In 1960, brothers Tom and James Monaghan bought DomiNick’s pizza place in Ypsilanti, Michigan for a reported $1,400. Less than a year later, James, growing tired of the strain the new venture was putting on him, sold his half of the business to his brother for a VW beetle. A few franchises and many years later, that small pizza spot has grown into a $4 billion tech company. You probably know it by Domino’s.
Now for those of you who may have just chuckled at my referring to Domino’s as a tech company should know those are their words, not mine. No, Domino’s is not going to offer an ERP license with purchase of a large pepperoni. They still only sell pizzas, but that’s the point: every business, every industry — even pizza — needs to embrace the digital age in order to remain competitive.
In the case of the Monaghan brothers, foresight made all the difference. The best business owners are the ones who run two companies at once: the company they oversee today, and the version of that company that will exist in 5 years’ time.
This past year changed a lot. In fact, in 2020, 97% of technologists said their company went through some kind of digital transformation. That trend is set to carry through 2021 as well. Many companies were not only forced to alter how they worked with their colleagues, but also how they interacted with their customers, and in some cases, how their entire business model functioned.
For most, if not all of us, this shift towards digitalization was always coming; it was only a matter of time. So maybe it’s more apt to say that the pandemic didn’t necessarily change the business world, so much as it sped up its trajectory.
Companies who had already embraced digital transformation saw the least resistance and weathered the storm better than the slow adopters. And it’s no surprise that this was the case, either. A study by Deloitte found that companies farther along in their digital transformation journey significantly outperformed their industry average on key financial metrics.
You can draw any number of conclusions from the past year in relation to digitalization, but one undeniable component is that technology does not stop at the IT department’s door. In the same way that no industry exists beyond technology’s reach, no job function does either.
From analytics that can teach us how to effectively target prospective clients to more user friendly applications to digital sales platforms that streamline the buying process, the use cases are boundless. Digitalization provides us the opportunity to better attract and serve our clients, to add new revenue streams, to quite plainly do what we do better. Your digital strategy could, and should, be your biggest competitive advantage.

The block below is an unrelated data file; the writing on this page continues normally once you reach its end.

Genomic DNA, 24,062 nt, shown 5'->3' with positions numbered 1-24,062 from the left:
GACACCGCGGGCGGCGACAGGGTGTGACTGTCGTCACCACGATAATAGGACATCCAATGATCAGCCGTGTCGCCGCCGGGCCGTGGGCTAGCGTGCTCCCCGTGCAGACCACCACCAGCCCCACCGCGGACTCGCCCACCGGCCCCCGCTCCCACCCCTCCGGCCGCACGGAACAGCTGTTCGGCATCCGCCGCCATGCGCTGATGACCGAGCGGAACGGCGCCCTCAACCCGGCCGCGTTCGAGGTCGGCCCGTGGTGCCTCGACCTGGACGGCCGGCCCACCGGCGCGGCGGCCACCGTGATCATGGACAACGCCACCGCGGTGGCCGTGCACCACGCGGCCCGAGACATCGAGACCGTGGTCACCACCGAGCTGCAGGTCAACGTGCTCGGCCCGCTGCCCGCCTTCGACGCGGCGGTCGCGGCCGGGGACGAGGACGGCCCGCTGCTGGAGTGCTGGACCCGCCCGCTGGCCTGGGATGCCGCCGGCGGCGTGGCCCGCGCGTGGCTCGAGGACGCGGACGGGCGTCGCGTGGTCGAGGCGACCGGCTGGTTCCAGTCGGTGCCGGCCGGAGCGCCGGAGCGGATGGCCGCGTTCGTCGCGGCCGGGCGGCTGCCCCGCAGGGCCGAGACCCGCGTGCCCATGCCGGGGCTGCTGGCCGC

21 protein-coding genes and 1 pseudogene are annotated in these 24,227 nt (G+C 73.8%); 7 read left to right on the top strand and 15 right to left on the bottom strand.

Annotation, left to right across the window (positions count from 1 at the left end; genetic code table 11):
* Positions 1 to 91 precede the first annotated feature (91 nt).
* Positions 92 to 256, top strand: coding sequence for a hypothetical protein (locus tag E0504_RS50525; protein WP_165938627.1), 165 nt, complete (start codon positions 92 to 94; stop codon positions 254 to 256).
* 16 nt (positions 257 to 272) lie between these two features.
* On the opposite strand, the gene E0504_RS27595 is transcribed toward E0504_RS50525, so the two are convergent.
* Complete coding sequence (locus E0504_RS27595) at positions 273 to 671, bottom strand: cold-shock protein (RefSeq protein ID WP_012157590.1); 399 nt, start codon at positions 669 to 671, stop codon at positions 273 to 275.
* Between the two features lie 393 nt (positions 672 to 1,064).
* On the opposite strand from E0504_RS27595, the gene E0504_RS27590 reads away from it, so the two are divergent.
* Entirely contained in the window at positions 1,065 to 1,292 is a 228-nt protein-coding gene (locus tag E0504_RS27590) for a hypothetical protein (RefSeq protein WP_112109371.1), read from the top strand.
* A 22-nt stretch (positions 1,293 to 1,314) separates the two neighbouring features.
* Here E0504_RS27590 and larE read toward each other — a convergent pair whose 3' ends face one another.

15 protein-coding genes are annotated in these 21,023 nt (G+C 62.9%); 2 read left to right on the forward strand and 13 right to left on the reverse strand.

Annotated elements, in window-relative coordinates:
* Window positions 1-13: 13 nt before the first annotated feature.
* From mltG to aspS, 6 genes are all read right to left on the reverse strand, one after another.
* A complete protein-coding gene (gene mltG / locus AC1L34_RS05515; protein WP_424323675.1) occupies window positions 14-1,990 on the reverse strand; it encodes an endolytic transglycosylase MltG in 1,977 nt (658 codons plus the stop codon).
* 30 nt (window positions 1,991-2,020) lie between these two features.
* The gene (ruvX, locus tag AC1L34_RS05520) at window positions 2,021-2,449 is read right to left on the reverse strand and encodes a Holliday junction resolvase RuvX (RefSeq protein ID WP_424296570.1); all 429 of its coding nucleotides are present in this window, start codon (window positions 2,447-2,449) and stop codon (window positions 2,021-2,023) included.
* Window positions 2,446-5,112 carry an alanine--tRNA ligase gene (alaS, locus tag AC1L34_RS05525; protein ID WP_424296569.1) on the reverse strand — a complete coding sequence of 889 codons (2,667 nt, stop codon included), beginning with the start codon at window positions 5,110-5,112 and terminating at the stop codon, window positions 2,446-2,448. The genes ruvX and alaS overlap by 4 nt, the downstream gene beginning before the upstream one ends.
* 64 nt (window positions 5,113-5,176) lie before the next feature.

In order to succeed, it really comes down to a change in perception. Most projects fail because people fail to buy in. The technology we invest in rarely fails us — much more often we fail it. Taking the time at the onset of the project to align technology with business objectives, focus on supporting your differentiation to define your competitive advantage, develop a concrete roadmap that increases speed to market — allowing you to learn and iterate, and select the right partner who has a deep understanding of the transformation landscape make all the difference.
Whatever the case for your business, the good news is that today we know more about how technology can help to improve your business functions, add revenue streams, and deliver a better experience for your customer more than ever. At your disposal are countless case studies, subject matter experts, and processes to ensure that whatever your digital aspirations, you will never feel like you’re going in dark.
In the case of Domino’s, they’ve seamlessly transitioned so well, and are enjoying such success, because their organization bought into what they were doing. The decision was not to invest in technology just for technology’s sake, it was to harness it as a competitive advantage. It hasn’t just been their pizza keeping them at the forefront of their industry for this long; it’s their relentless pursuit of innovation. They have a vision for the future that outpaces that of their competitors.
Regardless of our attitude towards it, technology has solidified its place in the world of business and with a huge upside for everyone involved. Not embracing it in your business could mean missing out on opportunity. Step one is identifying how technology can best support your business’s value proposition. The second is sharing the importance of the opportunity to your team and cultivating buy-in. That may sound like a large undertaking, but the good thing is that you don’t have to do it alone.